Fall Cooking: Pilafs

Versatile, Quick and Satisfying

Fall Cooking: Pilafs

Versatile, Quick and Satisfying

Fall is officially here and that's a trigger for me to restock my pantry.  I know that cooler weather will soon arrive and my cooking will adjust to days with more chill and less sunlight.  That means I'll want to have on hand the ingredients for favorites that I never make in the summertime.  One of them is pilaf, a perfect dish for a city cook. 


Pilaf shows up in many different cuisines.  Indian cooks make it with basmati rice.  Italians will use a tiny pasta like tubetti.  In North African and Middle Eastern countries it is common to find pilaf made with long grained rice or bulgur wheat.  The varieties are many. 

It is often made with a grain that is first toasted in a small amount of fat -- usually olive oil or a combination of olive oil and melted butter -- and then cooked with aromatics and a large amount of liquid.  Unlike risotto, made by gradually adding small amounts of a hot liquid to dense Arborio or Carnaroli rice, pilaf needs little attention because all the liquid is added at once.  So it's not only delicious to eat -- it's easy to cook.

My favorite pilaf is the simplest to make.  I place a little olive oil and a tablespoon of unsalted butter in a large saucepan that has a cover.  Once the oil is hot and the butter is melted, I add 3/4 cup of long grain rice -- Uncle Ben's is perfect -- plus 1/3 cup of the rice-shaped pasta variously called orzo or riso, and keeping the pan over a medium-high heat, I stir the rice and orzo to toast it, cooking until the pasta pieces begin to turn golden and the stirring creates a dry, scratchy sound which is a sign that the rice is ready.  To this I add 2 1/4-cups of boxed chicken stock -- directly from the box without preheating -- and stir.  I season with a little freshly ground pepper but no salt, because there's some in the stock.  I then bring the liquid to a boil, lower the heat to simmer, and cover the pan and cook for about 20 minutes or until all the liquid is absorbed and the rice is tender.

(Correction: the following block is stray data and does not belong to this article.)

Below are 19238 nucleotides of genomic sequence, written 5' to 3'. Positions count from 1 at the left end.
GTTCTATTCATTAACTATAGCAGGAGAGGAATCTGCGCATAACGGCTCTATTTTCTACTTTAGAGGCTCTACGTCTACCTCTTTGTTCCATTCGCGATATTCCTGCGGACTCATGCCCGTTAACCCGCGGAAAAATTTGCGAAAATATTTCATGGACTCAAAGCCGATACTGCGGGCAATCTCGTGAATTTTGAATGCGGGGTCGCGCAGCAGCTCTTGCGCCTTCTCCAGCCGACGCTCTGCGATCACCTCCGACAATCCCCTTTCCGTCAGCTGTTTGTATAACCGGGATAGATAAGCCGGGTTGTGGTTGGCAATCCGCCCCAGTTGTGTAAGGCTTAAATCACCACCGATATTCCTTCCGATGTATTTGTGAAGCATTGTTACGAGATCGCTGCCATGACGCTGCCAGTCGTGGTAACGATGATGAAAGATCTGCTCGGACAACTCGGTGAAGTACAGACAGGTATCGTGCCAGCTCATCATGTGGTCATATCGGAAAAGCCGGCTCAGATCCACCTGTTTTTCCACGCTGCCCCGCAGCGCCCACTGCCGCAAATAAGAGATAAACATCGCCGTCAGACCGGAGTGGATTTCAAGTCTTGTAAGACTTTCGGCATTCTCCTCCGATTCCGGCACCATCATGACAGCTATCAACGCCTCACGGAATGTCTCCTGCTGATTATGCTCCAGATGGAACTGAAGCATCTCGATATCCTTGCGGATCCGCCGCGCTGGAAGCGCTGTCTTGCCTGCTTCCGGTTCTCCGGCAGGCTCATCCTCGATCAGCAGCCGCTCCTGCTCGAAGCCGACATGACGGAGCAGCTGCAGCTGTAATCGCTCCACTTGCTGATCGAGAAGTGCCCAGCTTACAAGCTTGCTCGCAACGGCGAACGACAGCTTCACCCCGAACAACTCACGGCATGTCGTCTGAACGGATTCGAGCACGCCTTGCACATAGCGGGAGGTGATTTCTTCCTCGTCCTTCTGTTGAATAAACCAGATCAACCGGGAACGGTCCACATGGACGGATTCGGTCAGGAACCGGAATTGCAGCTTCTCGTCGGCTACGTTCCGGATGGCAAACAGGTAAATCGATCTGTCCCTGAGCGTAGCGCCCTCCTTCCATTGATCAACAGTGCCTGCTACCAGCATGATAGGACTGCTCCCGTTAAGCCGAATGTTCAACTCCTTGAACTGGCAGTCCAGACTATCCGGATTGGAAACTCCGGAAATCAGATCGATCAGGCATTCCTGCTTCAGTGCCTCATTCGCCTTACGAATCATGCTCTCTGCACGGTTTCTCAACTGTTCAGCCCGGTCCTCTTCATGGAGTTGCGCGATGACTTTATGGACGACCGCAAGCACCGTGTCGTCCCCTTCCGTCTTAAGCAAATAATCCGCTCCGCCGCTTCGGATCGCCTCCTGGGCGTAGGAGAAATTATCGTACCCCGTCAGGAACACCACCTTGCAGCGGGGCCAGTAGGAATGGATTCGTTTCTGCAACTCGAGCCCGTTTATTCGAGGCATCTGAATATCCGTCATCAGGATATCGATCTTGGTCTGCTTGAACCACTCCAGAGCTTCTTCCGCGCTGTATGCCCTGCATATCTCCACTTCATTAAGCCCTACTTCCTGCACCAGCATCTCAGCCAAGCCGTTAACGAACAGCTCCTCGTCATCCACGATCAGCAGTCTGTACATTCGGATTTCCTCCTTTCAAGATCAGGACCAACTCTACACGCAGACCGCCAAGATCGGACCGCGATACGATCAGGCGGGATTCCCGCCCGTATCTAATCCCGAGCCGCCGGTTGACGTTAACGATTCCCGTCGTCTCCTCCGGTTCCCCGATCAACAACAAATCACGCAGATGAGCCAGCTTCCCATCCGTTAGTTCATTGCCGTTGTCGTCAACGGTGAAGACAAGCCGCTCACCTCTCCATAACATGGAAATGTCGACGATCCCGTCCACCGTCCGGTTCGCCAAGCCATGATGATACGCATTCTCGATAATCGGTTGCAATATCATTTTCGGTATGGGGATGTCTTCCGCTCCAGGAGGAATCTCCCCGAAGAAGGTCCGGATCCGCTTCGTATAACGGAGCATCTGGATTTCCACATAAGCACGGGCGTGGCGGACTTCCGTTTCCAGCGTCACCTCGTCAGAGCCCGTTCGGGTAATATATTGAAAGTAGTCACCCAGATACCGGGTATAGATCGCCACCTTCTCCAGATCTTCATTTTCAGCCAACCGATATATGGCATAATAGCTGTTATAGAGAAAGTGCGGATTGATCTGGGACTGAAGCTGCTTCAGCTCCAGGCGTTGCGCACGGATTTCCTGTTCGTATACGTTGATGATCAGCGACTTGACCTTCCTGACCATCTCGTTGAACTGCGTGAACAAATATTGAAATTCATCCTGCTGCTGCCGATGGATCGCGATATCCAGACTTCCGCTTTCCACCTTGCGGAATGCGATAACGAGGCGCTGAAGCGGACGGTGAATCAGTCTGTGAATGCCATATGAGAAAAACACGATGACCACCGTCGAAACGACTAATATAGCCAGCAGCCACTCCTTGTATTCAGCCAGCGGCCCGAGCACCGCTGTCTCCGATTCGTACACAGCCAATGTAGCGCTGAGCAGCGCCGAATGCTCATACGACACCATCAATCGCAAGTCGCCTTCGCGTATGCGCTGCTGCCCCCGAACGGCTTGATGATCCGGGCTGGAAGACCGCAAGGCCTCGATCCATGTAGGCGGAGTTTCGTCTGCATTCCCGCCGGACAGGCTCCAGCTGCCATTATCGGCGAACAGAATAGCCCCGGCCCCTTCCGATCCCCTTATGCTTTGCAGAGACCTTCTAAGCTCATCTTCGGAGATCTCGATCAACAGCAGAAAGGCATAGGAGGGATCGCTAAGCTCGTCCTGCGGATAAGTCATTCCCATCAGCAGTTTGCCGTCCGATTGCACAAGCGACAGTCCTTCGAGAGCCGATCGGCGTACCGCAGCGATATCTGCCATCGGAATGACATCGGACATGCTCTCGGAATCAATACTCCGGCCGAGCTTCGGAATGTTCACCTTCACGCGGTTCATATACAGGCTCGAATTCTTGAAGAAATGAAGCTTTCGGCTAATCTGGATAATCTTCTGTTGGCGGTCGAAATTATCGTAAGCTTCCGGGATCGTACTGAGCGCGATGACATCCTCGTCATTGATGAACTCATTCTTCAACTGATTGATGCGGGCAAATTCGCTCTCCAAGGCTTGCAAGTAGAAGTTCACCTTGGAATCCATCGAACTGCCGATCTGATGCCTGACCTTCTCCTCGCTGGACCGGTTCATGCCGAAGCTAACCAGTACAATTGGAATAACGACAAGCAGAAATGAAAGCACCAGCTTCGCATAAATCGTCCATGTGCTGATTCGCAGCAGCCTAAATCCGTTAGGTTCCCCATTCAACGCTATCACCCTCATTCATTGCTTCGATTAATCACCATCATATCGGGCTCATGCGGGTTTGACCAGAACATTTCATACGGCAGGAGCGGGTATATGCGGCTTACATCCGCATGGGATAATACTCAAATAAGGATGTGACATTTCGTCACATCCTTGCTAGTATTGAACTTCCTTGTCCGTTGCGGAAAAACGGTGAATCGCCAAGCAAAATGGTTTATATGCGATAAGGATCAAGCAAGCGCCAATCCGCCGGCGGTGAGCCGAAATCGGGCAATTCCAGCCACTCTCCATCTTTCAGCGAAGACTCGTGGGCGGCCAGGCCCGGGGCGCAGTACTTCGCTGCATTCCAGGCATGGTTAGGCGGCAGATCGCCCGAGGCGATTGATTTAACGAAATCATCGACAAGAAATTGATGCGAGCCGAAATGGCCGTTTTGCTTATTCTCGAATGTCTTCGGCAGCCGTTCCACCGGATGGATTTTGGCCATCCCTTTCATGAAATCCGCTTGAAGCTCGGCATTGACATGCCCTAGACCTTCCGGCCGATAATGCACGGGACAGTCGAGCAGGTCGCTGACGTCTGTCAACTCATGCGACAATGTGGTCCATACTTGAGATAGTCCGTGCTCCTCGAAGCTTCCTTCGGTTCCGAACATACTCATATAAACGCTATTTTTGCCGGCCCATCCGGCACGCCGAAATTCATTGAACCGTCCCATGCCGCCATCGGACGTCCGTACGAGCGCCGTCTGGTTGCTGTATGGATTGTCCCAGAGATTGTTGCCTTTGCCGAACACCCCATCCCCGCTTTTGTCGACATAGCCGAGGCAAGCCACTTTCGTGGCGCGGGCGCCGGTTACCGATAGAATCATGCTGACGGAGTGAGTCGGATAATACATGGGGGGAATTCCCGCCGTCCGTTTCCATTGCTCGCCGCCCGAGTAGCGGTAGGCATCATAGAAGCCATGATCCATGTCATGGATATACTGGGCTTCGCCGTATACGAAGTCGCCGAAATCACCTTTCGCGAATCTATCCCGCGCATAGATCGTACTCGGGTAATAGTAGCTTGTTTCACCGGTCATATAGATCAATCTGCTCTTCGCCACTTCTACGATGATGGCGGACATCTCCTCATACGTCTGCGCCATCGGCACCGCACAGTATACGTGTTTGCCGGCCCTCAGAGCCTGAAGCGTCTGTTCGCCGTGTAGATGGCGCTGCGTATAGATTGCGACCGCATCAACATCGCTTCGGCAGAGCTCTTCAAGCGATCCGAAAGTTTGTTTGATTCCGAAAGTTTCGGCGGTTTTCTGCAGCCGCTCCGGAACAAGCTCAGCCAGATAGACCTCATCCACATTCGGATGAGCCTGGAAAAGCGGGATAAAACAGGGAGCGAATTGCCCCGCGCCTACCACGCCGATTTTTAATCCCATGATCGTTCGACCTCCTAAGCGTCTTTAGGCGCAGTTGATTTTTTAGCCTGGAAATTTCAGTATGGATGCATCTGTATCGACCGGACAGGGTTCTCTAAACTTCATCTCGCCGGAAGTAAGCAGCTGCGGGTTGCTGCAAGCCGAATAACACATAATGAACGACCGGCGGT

I love this pilaf as a comfort food at the end of a long day and it’s a favorite companion to plain roasted chicken.  Sometimes I'll mix in leftover vegetables.  If I'm cooking for company as I did this past weekend when I made a veal roast for a friend's birthday dinner (see our recipe).  I'll make a bigger roast than I need and hope for leftovers that can be cut into chunks and added to a pilaf.  For my leftover veal I made a Quinoa Pilaf (see our recipe) and also added some thick slices of sweet Greenmarket carrots that I simply zapped in the microwave and the acidic contrast of a diced fresh tomato.   

While you can buy boxed pilaf mixes -- Near East is a popular brand -- I don't like them for two reasons:  one, they are very costly for the value of the ingredients; you can make the same amount of pilaf for a fraction of the price of that box.  And two, these mixes are always very high in salt.  It takes only minutes longer to put your own pilaf together instead of using the packaged kind and you'll save both money and blood pressure.

Pilaf also travels well which means it makes a perfect meal to take to work for lunch.

Tips for Cooking Pilafs


I know there will be the days I will get home late, tired and craving an easy dinner from an empty refrigerator.  But I'll also know that on my shelf is at least one box of chicken stock, a small box of DeCecco riso, and a big glass jar filled with Uncle Ben's rice which means dinner is always something to look forward to.

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RicePilafMiddle-EasternIndian

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